The Background of ESG Greenwashing Regulation
In the middle of December, Switzerland released relevant documents on the financial industry to curb ESG fund greenwashing. Greenwashing is “the announcement that financial products have sustainable characteristics or pursue sustainable goals, but it does not actually reflect the current situation”. According to the document, greenwashing has the following risks:
- Investors and customers may be deceived by such publicity;
- Financial institutions issuing products face reputational and legal risks;
- Impact on the development of sustainable financial centers in Switzerland;
- Greenwashing is not in line with the global sustainable development goals;
In 2021, the Swiss Financial Supervisory Authority required that if the fund used the words “sustainable”, “green” or “ESG” in its publicity, it should disclose the sustainable goals at the same time. Subsequently, other regulators continued to take the following measures:
- In December 2021, the Swiss Asset Management Association and the Swiss Sustainable Finance Association divided the sustainable development goals of investors into three aspects: reducing financial risk, asset appreciation and impact investment;
- In June 2022, the Swiss Banking Association released a voluntary disclosure document, proposing that financial institutions include investors’ ESG preferences in the investment volume and improve the quality of financial services;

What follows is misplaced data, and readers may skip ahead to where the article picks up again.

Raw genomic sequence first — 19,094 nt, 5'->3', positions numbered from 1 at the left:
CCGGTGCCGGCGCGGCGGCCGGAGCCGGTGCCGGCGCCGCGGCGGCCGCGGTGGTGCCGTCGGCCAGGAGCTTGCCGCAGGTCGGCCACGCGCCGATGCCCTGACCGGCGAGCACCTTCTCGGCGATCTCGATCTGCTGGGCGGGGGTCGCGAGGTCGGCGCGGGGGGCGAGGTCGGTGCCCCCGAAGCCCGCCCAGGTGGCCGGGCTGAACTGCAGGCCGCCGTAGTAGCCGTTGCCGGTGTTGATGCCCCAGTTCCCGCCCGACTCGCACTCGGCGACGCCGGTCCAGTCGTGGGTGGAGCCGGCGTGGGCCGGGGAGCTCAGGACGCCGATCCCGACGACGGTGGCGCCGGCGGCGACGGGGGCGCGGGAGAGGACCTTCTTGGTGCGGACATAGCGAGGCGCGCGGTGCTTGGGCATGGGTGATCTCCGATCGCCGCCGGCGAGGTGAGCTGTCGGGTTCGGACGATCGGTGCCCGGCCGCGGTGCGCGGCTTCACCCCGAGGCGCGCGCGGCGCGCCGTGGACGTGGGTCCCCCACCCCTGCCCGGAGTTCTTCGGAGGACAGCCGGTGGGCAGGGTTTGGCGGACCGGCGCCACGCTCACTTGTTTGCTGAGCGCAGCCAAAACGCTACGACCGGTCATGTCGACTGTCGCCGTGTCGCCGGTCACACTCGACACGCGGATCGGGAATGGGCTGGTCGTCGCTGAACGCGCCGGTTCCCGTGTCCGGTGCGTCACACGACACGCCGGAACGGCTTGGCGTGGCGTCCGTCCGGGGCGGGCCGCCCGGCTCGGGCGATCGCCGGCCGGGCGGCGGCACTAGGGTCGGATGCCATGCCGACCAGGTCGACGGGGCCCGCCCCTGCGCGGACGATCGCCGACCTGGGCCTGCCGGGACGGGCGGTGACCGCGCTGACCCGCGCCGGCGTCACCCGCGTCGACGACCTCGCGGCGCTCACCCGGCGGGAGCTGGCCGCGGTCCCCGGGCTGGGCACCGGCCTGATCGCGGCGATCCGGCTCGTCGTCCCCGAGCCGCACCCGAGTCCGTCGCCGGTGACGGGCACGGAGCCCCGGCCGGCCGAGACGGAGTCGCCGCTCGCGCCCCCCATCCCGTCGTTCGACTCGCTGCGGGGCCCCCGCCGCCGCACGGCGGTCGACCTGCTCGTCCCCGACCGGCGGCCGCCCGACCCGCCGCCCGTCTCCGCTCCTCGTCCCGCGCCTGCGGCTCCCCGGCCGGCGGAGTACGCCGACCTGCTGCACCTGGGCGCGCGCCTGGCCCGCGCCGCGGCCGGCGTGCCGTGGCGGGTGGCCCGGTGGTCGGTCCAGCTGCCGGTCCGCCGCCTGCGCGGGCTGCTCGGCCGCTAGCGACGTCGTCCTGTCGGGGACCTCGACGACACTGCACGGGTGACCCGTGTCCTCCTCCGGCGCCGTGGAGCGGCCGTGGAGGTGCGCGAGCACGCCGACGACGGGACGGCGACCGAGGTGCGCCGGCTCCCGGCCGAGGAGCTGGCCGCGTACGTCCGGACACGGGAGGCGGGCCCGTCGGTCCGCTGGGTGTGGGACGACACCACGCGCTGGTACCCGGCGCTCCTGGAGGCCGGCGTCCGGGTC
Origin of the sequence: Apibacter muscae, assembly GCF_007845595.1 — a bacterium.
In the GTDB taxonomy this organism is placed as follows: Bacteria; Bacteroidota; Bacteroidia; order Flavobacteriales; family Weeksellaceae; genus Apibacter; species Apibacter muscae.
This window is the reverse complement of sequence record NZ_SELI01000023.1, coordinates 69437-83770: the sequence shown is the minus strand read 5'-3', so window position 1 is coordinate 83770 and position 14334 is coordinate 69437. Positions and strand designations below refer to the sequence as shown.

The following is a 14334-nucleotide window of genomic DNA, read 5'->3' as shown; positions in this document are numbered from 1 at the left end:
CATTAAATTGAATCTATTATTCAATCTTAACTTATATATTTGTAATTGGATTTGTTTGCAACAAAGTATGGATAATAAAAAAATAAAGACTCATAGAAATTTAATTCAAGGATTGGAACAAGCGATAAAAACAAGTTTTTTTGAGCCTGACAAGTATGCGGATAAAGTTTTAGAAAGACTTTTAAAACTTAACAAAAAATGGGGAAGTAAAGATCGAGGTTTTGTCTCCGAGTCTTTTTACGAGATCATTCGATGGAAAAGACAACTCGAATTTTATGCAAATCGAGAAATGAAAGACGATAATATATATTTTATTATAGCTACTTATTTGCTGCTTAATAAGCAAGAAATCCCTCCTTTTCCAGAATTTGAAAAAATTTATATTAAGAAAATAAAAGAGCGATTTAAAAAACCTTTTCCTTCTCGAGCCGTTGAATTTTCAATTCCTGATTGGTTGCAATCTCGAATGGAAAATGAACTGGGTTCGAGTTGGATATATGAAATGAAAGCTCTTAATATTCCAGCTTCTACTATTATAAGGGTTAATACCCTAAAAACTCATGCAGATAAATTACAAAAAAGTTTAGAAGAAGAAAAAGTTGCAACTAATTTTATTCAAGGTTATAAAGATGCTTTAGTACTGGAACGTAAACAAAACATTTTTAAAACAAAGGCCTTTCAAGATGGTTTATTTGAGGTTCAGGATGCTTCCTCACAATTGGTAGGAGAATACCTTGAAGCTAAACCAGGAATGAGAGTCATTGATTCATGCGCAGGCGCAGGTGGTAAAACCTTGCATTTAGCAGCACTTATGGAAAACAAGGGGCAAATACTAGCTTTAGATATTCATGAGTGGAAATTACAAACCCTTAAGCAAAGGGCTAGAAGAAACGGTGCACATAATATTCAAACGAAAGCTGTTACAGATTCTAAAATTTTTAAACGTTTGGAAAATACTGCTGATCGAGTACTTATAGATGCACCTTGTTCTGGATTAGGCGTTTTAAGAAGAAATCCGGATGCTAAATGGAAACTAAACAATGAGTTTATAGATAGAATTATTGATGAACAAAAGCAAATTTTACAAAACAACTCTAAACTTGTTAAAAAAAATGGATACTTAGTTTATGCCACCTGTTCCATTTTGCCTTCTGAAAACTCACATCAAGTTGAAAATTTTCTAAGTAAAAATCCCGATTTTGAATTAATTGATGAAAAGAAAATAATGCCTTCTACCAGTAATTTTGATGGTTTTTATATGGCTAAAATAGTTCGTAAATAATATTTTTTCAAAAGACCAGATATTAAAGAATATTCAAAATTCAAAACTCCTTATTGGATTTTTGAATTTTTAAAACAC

- In September 2022, the Swiss Asset Management Association issued a voluntary regulatory document, proposing to eliminate relevant risks in ESG investment and designate a specific investment exclusion list;
Contents of Regulatory Document
This regulatory document is the first time that the regulatory authority has formulated the ESG fund greenwashing issue. It believes that if the fund pursues sustainability, it needs to disclose relevant specific plans to the market. At the same time, the document will be in line with the 2023 United Nations sustainable development goal, and strengthen the position of Switzerland’s sustainable financial center. Specifically, financial products can use sustainable labels only if they meet at least one condition:
- Alignment with one or more specific sustainability goals；
- Contribution to achieving one or more specific sustainability goals；
The document requires that the name “ESG” cannot be used if the fund only seeks to maximize returns. The definition of sustainable investment should also conform to United Nations standards, such as stock and bond investment in listed companies committed to the development goal of 1.5 degrees Celsius. In addition, impact investment is also consistent with sustainable investment.
In addition, in terms of sustainable disclosure, the document requires information to be public, transparent, and comparable. Financial institutions need to provide sustainable management processes and publish specific measurement indicators. In addition, financial products need to be evaluated by a third party to improve their credibility.